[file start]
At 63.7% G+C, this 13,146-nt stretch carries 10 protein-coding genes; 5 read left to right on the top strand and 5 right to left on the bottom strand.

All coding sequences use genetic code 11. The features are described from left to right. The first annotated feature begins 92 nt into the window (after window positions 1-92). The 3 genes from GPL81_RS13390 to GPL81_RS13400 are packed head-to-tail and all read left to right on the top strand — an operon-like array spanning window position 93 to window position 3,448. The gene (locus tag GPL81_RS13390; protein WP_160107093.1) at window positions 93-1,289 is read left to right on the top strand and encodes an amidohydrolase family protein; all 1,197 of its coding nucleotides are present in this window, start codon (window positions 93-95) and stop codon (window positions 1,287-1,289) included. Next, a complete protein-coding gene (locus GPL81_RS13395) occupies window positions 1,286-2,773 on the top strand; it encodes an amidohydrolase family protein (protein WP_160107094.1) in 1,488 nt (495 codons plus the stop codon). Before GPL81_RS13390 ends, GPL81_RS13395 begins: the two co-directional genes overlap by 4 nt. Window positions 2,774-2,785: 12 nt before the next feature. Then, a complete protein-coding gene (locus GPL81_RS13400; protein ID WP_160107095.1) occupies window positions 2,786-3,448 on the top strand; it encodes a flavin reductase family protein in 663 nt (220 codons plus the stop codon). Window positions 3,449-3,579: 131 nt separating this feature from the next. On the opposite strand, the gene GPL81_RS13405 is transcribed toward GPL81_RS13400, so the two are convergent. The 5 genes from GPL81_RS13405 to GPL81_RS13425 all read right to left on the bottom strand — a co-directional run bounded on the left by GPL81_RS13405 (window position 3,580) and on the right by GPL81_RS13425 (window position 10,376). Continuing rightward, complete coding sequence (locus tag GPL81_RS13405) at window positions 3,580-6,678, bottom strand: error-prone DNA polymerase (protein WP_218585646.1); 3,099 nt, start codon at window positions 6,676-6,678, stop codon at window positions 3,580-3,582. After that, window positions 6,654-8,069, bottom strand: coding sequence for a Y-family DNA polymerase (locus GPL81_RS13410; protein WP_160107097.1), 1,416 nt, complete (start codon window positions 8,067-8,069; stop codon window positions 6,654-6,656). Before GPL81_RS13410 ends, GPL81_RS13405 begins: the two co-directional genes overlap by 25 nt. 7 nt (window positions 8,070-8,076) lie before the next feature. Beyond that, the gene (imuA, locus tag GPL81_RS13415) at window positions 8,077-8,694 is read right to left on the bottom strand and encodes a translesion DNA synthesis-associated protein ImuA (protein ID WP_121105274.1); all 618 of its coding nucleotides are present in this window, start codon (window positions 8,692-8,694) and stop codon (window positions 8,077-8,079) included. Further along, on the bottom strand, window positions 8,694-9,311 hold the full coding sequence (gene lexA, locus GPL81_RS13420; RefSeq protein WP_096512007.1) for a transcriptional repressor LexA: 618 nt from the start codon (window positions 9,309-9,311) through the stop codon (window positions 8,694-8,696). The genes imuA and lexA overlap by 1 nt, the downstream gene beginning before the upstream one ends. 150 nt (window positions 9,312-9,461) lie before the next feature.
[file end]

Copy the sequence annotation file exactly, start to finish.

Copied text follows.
At 63.7% G+C, this 13,146-nt stretch carries 10 protein-coding genes; 5 read left to right on the top strand and 5 right to left on the bottom strand.

All coding sequences use genetic code 11. The features are described from left to right. The first annotated feature begins 92 nt into the window (after window positions 1-92). The 3 genes from GPL81_RS13390 to GPL81_RS13400 are packed head-to-tail and all read left to right on the top strand — an operon-like array spanning window position 93 to window position 3,448. The gene (locus tag GPL81_RS13390; protein WP_160107093.1) at window positions 93-1,289 is read left to right on the top strand and encodes an amidohydrolase family protein; all 1,197 of its coding nucleotides are present in this window, start codon (window positions 93-95) and stop codon (window positions 1,287-1,289) included. Next, a complete protein-coding gene (locus GPL81_RS13395) occupies window positions 1,286-2,773 on the top strand; it encodes an amidohydrolase family protein (protein WP_160107094.1) in 1,488 nt (495 codons plus the stop codon). Before GPL81_RS13390 ends, GPL81_RS13395 begins: the two co-directional genes overlap by 4 nt. Window positions 2,774-2,785: 12 nt before the next feature. Then, a complete protein-coding gene (locus GPL81_RS13400; protein ID WP_160107095.1) occupies window positions 2,786-3,448 on the top strand; it encodes a flavin reductase family protein in 663 nt (220 codons plus the stop codon). Window positions 3,449-3,579: 131 nt separating this feature from the next. On the opposite strand, the gene GPL81_RS13405 is transcribed toward GPL81_RS13400, so the two are convergent. The 5 genes from GPL81_RS13405 to GPL81_RS13425 all read right to left on the bottom strand — a co-directional run bounded on the left by GPL81_RS13405 (window position 3,580) and on the right by GPL81_RS13425 (window position 10,376). Continuing rightward, complete coding sequence (locus tag GPL81_RS13405) at window positions 3,580-6,678, bottom strand: error-prone DNA polymerase (protein WP_218585646.1); 3,099 nt, start codon at window positions 6,676-6,678, stop codon at window positions 3,580-3,582. After that, window positions 6,654-8,069, bottom strand: coding sequence for a Y-family DNA polymerase (locus GPL81_RS13410; protein WP_160107097.1), 1,416 nt, complete (start codon window positions 8,067-8,069; stop codon window positions 6,654-6,656). Before GPL81_RS13410 ends, GPL81_RS13405 begins: the two co-directional genes overlap by 25 nt. 7 nt (window positions 8,070-8,076) lie before the next feature. Beyond that, the gene (imuA, locus tag GPL81_RS13415) at window positions 8,077-8,694 is read right to left on the bottom strand and encodes a translesion DNA synthesis-associated protein ImuA (protein ID WP_121105274.1); all 618 of its coding nucleotides are present in this window, start codon (window positions 8,692-8,694) and stop codon (window positions 8,077-8,079) included. Further along, on the bottom strand, window positions 8,694-9,311 hold the full coding sequence (gene lexA, locus GPL81_RS13420; RefSeq protein WP_096512007.1) for a transcriptional repressor LexA: 618 nt from the start codon (window positions 9,309-9,311) through the stop codon (window positions 8,694-8,696). The genes imuA and lexA overlap by 1 nt, the downstream gene beginning before the upstream one ends. 150 nt (window positions 9,312-9,461) lie before the next feature.